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liriope

Liriope Muscari

Eastern countries such as China, Taiwan, Japan and Vietnam are the original homes of an excellent group of grassy tuft plants or ‘lily lookalikes’, classified in the genus Liriope, and known by the common name ‘lilyturf’.

Liriopes have broad, elongated leaves that give them a tropical appearance, but are looked upon more as ornamental grasses. In fact, they are the first types of ornamental grass that we planted – long before grasses from other genera became fashionable.

The liriopes were previously classified along with lilies in the family Liliaceae, but subsequently moved to the family Convallariaceae. This did not last either, and now they find themselves in the family Ruscaceae. While confusion may have reigned over their classification, gardeners around the world weren’t bothered because they have long known these plants for what matters most – their admirable qualities.

Local gardeners grow row upon row of them as ground covers and you can certainly plant them en masse to create small lawns that are easy to maintain. In fact, they are perfect for a garden where lawn is impractical or not wanted.

Liriopes, along with their cousins, the mondo grasses (genus Ophiopogon), are also solutions for those who prefer Eastern-style gardens or grass gardens, and those who just want neat, low-maintenance border plants.

When Does the Liriope bloom?

Liriopes are not planted for their flowers and when they bloom (from spring to autumn) you have to get close to the ground to be able to admire the shy, bell-like flowers on their delicate stems. Some types hide their flowers between the long leaves, while others push them up to just above their dense tussocks.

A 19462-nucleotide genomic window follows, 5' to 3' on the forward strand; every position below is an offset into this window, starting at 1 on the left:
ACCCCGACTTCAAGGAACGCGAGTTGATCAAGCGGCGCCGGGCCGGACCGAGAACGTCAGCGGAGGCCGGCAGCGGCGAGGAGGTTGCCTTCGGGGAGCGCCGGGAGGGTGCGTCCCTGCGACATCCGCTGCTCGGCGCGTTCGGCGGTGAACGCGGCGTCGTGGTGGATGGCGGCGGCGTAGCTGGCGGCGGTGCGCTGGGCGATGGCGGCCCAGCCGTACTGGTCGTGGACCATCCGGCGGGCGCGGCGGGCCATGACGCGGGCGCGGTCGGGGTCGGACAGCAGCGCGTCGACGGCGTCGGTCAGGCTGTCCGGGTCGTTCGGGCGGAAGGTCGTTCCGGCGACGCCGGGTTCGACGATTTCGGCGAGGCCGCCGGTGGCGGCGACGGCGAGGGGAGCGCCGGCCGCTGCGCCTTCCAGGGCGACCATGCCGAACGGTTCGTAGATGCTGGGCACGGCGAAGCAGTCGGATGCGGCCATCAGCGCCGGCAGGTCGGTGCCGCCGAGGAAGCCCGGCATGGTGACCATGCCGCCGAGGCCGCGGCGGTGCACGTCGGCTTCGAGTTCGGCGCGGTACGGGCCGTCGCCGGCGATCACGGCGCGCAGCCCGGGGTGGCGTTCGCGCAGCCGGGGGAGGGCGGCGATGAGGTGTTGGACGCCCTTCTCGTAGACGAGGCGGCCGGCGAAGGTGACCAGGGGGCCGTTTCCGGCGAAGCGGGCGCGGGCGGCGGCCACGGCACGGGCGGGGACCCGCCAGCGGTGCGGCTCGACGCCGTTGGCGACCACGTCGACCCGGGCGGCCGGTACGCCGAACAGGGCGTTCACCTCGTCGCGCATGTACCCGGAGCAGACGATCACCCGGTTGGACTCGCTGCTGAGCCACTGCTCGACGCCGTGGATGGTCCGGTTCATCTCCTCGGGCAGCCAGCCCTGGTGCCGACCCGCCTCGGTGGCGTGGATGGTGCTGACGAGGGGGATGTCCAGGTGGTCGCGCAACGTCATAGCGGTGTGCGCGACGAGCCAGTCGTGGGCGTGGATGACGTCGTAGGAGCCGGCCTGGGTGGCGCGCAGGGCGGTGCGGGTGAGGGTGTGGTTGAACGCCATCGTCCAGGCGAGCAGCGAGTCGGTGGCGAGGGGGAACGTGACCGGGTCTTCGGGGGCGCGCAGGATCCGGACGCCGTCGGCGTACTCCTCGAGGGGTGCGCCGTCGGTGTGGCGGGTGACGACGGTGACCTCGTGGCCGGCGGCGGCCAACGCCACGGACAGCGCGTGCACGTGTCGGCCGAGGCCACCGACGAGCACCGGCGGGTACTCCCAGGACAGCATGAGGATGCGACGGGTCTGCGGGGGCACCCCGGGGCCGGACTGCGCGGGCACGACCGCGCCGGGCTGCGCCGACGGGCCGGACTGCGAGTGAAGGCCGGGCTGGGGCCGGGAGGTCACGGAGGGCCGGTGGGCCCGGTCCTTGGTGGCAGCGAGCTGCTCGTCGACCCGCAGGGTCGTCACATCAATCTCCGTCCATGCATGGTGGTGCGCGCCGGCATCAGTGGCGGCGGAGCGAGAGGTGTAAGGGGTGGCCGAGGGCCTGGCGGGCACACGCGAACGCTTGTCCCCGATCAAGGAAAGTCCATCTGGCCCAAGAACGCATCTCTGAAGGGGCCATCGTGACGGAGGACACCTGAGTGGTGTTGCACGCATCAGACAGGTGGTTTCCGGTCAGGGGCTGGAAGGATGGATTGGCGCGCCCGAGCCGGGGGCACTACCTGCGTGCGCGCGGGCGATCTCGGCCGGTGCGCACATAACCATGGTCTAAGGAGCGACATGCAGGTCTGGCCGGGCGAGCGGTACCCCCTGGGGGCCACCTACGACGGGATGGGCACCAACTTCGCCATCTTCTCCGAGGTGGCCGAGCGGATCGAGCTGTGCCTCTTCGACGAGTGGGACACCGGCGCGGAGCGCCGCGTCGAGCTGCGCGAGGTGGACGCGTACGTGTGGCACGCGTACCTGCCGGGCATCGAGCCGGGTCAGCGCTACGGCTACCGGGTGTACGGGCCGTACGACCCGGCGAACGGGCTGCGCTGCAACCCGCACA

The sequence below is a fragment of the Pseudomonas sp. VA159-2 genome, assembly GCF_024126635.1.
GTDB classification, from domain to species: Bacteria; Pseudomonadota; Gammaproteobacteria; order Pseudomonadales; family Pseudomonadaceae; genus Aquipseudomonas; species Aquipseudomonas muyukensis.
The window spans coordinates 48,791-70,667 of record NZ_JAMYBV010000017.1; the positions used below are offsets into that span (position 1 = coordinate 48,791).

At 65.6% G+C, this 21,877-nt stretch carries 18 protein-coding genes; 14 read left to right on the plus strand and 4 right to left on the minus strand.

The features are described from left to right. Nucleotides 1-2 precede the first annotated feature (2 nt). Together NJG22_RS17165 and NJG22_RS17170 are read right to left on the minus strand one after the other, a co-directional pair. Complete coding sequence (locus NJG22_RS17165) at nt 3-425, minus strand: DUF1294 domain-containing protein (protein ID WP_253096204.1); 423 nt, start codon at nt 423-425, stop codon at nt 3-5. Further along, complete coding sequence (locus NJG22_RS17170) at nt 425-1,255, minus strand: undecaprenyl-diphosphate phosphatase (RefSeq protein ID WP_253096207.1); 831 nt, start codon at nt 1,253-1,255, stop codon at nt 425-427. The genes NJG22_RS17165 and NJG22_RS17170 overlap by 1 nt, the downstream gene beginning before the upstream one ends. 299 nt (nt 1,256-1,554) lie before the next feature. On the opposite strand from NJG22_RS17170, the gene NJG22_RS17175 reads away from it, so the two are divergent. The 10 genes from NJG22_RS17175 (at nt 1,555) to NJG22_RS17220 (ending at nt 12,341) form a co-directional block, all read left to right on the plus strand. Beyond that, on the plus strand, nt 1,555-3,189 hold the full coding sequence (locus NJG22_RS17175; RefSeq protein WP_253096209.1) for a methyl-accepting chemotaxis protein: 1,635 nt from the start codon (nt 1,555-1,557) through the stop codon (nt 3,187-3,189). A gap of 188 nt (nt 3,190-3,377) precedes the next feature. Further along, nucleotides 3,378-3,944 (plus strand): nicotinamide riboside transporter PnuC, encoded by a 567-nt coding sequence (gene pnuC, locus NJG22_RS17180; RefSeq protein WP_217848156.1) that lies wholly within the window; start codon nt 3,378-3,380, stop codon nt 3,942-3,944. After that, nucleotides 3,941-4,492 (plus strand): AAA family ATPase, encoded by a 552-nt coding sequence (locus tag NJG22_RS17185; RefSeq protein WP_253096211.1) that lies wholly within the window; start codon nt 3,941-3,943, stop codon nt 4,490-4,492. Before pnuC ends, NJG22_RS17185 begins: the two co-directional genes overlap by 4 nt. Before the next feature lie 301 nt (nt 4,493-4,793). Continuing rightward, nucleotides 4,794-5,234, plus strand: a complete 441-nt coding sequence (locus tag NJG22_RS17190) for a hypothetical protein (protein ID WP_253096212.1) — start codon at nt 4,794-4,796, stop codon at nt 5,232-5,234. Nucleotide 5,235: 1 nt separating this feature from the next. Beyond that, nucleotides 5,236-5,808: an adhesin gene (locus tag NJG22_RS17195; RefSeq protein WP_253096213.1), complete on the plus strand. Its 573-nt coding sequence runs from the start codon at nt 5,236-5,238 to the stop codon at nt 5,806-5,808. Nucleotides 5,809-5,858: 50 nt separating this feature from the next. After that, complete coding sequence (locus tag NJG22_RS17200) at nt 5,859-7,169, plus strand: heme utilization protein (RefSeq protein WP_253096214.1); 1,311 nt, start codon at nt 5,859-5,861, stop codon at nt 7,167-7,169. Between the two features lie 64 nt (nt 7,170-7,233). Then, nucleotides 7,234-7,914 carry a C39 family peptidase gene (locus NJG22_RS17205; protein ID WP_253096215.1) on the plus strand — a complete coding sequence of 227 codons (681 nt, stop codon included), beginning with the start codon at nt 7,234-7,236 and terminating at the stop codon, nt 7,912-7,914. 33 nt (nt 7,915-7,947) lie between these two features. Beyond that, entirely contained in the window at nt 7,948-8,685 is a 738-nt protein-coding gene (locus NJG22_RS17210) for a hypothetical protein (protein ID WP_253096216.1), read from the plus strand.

Most suitable climate for the Liriope

Liriopes thrive in most temperate climates and grow almost indecently well in humid subtropical regions. They also endure light frost and cold conditions.

What they need

Location: full sun to deep shade. These plants are especially suitable for ‘difficult’ growing areas, such as narrow pathways with varying sun patterns.
Soil: any soil type is suitable, but for lush growth they need soil enriched with lots of compost and bone meal.
Water: medium water consumption, but brief periods of drought won’t do any damage. Liriopes have thick fleshy roots that store water.
Fertilizing: feed once or twice during summer with a lawn fertilizer rich in nitrogen, and follow that up a week or two later with lots of water.

Get more value

It’s easy to increase your stock by digging up some overgrown plants, dividing them into smaller ones and then replanting them all. This can be done in autumn, but in cooler climates rather wait for spring.

In a nutshell

  • Good replacement for lawns
  • Low maintenance, disease and pest free.
  • Medium water consumption.

Cultivars

Liriope muscari ‘Royal Purple’

Has dark purple flowers attached to purple stems are carried above the tussocks of dark green, slightly broader leaves. Plant size about 30 x 40 cm.

Liriope muscari ‘Evergreen Giant’

The giant of the lilyturfs with dark green leaves reaching nearly 1 m long. It is a lovely accent plant for deep shade, in pots and near the swimming pool. Lilac flowers are hidden in the foliage from spring to autumn, but like all plants in this group they are not grown for their flowers, but their foliage. Space them about 70 cm apart if they are being planted in large groups as ground covers. They are an excellent replacement for lawns, are low maintenance, disease and pest free although they need a bit of water now and again.

Liriope muscari ‘Silver Ribbon’ 

Has thin, ribbon-like, pale green leaves with white stripes (that appear silver). The leaves arch outwards and downwards and form a loose tussock. Plant size about 35 x 40 cm.

Liriope muscari ‘Variegata’ 

Has bright green leaves with golden yellow edges and looks at its best in spring. Purple racemes appear above the arching foliage in autumn. The leaves droop downwards in winter before the new, luxuriant growth appears in spring.